One large randomized clinical trial showed an effect size in favor of SAMe of 0.20 (95 percent CI [-0.39, - 0.02]) compared to placebo, thus demonstrating a decrease in the pain of osteoarthritis.
Compared to treatment with non-steroidal anti-inflammatory medication, treatment with SAMe was not associated with a statistically significant difference in outcomes (effect size 0.11; 95 percent CI [0.56, 0.35]).
In November 1987, the American Journal of Medicine published 20 papers from a symposium on SAMe and arthritis including 9 clinical trials with more than 22,000 participants. These studies, as well as others, indicate that SAMe exerts anti-inflammatory and analgesic effects equivalent to those of several prescription, nonsteroidal, anti-inflammatory drugs, but that it does not cause gastrointestinal bleeding. Anti-inflammatory effects require 3 to 4 weeks of treatment (200-400 mg orally every day) in mild to moderate cases.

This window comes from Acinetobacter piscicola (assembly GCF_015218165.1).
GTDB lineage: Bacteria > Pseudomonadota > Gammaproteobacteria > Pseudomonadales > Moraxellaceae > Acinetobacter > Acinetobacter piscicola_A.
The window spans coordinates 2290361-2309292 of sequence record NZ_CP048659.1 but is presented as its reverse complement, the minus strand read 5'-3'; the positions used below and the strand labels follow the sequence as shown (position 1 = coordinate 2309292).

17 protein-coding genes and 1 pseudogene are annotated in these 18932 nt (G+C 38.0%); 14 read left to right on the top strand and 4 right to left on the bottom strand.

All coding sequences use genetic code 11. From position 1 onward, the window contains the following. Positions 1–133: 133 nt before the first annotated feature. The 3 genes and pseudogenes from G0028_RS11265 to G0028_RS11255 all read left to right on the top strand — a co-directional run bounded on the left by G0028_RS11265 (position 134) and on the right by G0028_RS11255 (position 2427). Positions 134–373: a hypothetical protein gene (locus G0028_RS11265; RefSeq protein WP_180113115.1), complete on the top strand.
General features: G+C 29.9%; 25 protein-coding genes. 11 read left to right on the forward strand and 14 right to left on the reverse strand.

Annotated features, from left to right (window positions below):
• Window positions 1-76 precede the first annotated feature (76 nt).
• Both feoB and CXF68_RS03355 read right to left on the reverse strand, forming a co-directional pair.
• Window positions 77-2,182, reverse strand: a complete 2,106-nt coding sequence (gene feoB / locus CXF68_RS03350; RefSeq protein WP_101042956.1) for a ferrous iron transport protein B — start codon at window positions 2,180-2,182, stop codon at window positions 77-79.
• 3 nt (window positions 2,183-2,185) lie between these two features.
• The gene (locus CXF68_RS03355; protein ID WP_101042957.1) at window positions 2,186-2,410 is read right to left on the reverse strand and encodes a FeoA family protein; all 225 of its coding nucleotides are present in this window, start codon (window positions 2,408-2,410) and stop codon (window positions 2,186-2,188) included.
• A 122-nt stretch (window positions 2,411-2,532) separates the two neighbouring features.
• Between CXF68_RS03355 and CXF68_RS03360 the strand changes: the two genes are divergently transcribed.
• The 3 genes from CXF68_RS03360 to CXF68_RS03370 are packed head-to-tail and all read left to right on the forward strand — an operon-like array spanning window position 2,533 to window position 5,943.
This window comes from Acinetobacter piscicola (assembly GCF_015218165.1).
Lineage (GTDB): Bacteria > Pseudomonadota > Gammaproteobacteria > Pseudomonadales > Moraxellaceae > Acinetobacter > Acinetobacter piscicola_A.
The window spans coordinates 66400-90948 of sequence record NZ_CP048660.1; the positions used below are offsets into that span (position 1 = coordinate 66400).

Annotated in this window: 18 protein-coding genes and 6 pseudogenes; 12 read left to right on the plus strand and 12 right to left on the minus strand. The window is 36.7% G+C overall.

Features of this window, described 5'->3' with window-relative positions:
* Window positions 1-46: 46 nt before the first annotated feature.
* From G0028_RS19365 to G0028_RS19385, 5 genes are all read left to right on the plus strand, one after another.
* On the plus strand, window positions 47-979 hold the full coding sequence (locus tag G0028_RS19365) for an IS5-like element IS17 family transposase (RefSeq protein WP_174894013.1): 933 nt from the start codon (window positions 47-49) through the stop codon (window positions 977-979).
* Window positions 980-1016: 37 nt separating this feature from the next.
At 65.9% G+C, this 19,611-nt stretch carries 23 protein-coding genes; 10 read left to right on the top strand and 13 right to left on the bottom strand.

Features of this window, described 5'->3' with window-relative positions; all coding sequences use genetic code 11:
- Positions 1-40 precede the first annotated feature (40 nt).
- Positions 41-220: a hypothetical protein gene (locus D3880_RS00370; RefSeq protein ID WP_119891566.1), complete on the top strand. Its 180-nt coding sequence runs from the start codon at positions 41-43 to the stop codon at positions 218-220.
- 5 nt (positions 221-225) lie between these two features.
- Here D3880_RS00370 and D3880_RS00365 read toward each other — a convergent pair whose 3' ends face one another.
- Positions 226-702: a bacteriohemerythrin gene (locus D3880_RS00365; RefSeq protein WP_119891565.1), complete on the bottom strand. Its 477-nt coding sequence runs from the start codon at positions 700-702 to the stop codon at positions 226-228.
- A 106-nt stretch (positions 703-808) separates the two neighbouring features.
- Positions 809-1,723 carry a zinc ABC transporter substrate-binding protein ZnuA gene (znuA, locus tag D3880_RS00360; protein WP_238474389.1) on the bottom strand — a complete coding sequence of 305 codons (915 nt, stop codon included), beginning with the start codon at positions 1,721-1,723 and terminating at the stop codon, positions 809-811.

Liver Disease: Abnormal SAMe synthesis is associated with liver disease, regardless of the etiology. Loss of activity in the enzyme methionine adenosyltransferase (MAT) results in decreased concentrations of SAMe and depletion of glutathione. The loss of glutathione further impairs SAMe production because glutathione is needed to stabilize MAT and to protect the enzyme from free radical damage.
The AHRQ included 6 studies in a meta-analysis of the efficacy of SAMe to relieve pruritus and decrease elevated bilirubin levels associated with intrahepatic cholestasis caused by a variety of liver diseases. Patients treated with SAMe were twice as likely as placebo-treated patients to have a reduction in pruritus.